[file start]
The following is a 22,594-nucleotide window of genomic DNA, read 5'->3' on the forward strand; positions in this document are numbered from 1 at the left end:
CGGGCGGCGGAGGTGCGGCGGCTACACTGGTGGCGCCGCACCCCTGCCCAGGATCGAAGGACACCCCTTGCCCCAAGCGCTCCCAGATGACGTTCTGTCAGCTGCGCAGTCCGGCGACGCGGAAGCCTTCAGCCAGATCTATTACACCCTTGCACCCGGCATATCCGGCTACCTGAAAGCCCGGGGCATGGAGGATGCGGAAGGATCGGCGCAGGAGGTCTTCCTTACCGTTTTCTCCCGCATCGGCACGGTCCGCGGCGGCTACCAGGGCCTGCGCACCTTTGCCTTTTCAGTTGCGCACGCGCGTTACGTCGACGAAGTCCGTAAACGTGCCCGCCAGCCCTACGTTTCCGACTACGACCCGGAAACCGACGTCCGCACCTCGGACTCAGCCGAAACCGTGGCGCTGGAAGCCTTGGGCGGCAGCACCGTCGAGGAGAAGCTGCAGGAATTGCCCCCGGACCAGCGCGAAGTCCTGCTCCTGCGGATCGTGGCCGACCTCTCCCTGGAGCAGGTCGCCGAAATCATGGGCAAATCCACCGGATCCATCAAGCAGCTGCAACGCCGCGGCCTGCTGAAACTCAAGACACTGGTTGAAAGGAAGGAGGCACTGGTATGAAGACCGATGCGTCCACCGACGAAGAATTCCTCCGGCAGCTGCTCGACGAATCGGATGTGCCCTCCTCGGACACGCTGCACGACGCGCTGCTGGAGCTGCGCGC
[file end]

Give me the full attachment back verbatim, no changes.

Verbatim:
The following is a 22,594-nucleotide window of genomic DNA, read 5'->3' on the forward strand; positions in this document are numbered from 1 at the left end:
CGGGCGGCGGAGGTGCGGCGGCTACACTGGTGGCGCCGCACCCCTGCCCAGGATCGAAGGACACCCCTTGCCCCAAGCGCTCCCAGATGACGTTCTGTCAGCTGCGCAGTCCGGCGACGCGGAAGCCTTCAGCCAGATCTATTACACCCTTGCACCCGGCATATCCGGCTACCTGAAAGCCCGGGGCATGGAGGATGCGGAAGGATCGGCGCAGGAGGTCTTCCTTACCGTTTTCTCCCGCATCGGCACGGTCCGCGGCGGCTACCAGGGCCTGCGCACCTTTGCCTTTTCAGTTGCGCACGCGCGTTACGTCGACGAAGTCCGTAAACGTGCCCGCCAGCCCTACGTTTCCGACTACGACCCGGAAACCGACGTCCGCACCTCGGACTCAGCCGAAACCGTGGCGCTGGAAGCCTTGGGCGGCAGCACCGTCGAGGAGAAGCTGCAGGAATTGCCCCCGGACCAGCGCGAAGTCCTGCTCCTGCGGATCGTGGCCGACCTCTCCCTGGAGCAGGTCGCCGAAATCATGGGCAAATCCACCGGATCCATCAAGCAGCTGCAACGCCGCGGCCTGCTGAAACTCAAGACACTGGTTGAAAGGAAGGAGGCACTGGTATGAAGACCGATGCGTCCACCGACGAAGAATTCCTCCGGCAGCTGCTCGACGAATCGGATGTGCCCTCCTCGGACACGCTGCACGACGCGCTGCTGGAGCTGCGCGC